Curriculums are annoying, it’s so tough to get a large class to work collaboratively on music when they are all on different skill levels and move at different paces. How do you keep students engaged when they are both too far ahead in class or much too far behind? This is our “Music Teacher vs Music App” review…
Where is “the pace” that your class should be running? Music classes are currently getting larger and larger, meaning that being a music teacher is becoming more and more difficult.
Students that want to work at their own pace, be it because they are too far ahead or too far behind. They can become discouraged because they aren’t working at the level that they need to. But as a teacher, there isn’t always enough that you can do when you have to worry about upwards of 20 people.
Being able to utilize apps helps students achieve that individual speed that they need. The curriculum is there, but the flipped style of learning allows them to spend as much or as little time as they need to. However, this is still not perfect. Music isn’t something that one should focus on individually.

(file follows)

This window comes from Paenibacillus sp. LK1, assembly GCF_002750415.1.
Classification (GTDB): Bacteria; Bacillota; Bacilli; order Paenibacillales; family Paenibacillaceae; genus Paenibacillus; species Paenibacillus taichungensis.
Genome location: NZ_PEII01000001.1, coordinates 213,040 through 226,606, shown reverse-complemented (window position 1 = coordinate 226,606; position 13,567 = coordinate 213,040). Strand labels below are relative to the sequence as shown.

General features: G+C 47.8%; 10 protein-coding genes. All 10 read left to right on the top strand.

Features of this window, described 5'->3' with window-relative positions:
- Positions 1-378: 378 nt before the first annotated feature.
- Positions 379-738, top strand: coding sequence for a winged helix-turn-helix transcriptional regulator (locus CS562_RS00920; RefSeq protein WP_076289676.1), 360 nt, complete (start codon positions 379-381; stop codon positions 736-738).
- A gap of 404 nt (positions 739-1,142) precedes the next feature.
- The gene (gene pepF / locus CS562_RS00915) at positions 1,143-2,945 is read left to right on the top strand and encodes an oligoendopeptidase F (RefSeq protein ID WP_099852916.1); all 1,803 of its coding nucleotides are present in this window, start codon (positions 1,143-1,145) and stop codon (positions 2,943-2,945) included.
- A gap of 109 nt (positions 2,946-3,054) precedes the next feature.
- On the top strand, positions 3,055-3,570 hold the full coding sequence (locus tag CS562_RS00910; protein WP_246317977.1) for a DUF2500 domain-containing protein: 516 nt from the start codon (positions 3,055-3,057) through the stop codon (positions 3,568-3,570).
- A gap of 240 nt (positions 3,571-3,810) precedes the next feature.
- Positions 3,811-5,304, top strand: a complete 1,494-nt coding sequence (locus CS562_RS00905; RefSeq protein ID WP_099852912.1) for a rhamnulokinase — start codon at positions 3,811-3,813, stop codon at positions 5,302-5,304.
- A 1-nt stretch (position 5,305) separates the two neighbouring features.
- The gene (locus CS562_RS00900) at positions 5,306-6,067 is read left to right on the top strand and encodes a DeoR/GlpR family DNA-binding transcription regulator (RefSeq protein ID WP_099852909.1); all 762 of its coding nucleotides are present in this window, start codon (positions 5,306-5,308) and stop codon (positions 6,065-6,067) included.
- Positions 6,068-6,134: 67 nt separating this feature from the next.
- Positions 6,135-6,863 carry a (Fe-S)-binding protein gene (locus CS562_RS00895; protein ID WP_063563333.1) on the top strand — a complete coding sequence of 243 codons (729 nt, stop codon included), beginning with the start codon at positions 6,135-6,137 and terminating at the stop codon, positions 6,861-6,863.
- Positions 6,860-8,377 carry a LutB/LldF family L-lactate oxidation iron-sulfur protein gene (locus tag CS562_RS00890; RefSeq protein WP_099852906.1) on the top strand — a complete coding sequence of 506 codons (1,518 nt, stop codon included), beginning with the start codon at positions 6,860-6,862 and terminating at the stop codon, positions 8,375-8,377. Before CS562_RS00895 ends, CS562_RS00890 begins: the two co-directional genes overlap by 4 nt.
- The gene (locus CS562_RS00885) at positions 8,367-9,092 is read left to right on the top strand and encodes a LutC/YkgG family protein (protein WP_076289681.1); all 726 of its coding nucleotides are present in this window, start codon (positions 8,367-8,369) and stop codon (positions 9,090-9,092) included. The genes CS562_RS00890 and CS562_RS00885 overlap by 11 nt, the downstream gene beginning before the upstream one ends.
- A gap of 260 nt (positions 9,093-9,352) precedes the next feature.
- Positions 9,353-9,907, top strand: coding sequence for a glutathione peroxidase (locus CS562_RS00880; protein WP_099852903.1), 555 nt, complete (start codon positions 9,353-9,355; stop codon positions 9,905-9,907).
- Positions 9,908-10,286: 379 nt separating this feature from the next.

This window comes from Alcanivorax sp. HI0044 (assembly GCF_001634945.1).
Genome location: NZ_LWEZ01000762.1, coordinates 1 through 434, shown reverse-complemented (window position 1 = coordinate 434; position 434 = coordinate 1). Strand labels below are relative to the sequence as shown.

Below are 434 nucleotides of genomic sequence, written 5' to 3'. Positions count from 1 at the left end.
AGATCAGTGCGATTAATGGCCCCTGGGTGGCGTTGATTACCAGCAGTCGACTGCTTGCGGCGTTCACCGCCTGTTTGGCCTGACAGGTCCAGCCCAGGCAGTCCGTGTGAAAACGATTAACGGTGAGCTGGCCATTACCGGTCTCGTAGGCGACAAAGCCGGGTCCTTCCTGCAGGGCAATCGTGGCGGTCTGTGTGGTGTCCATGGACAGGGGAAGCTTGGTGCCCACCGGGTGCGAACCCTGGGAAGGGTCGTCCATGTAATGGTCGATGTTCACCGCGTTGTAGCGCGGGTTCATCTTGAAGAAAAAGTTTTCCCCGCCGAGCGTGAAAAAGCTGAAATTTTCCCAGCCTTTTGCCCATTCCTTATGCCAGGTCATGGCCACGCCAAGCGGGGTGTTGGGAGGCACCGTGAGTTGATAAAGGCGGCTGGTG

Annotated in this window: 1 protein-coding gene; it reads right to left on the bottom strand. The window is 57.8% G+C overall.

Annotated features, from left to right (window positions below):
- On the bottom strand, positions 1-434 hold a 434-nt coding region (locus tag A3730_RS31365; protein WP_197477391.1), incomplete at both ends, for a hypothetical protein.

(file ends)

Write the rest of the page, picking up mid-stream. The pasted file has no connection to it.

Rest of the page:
Music is an interactive and shareable experience
This is not an experience that one can then share if they are attached only to their device to constantly learn new skills. Additionally, using apps does not mean that feedback can be as personalizable and individualized as a teacher may like for a curriculum and even as a student may find helpful.
As Music teachers, Integration is key to developing an ideal curriculum. Apps are a great supplement to a standard curriculum. They allow students to engage in the classroom, but to supplement their individual knowledge at their own pace. If behind, students can catch up through app usage, while if ahead, students won’t feel frustrated and lost because they can build their own knowledge base for their own interests.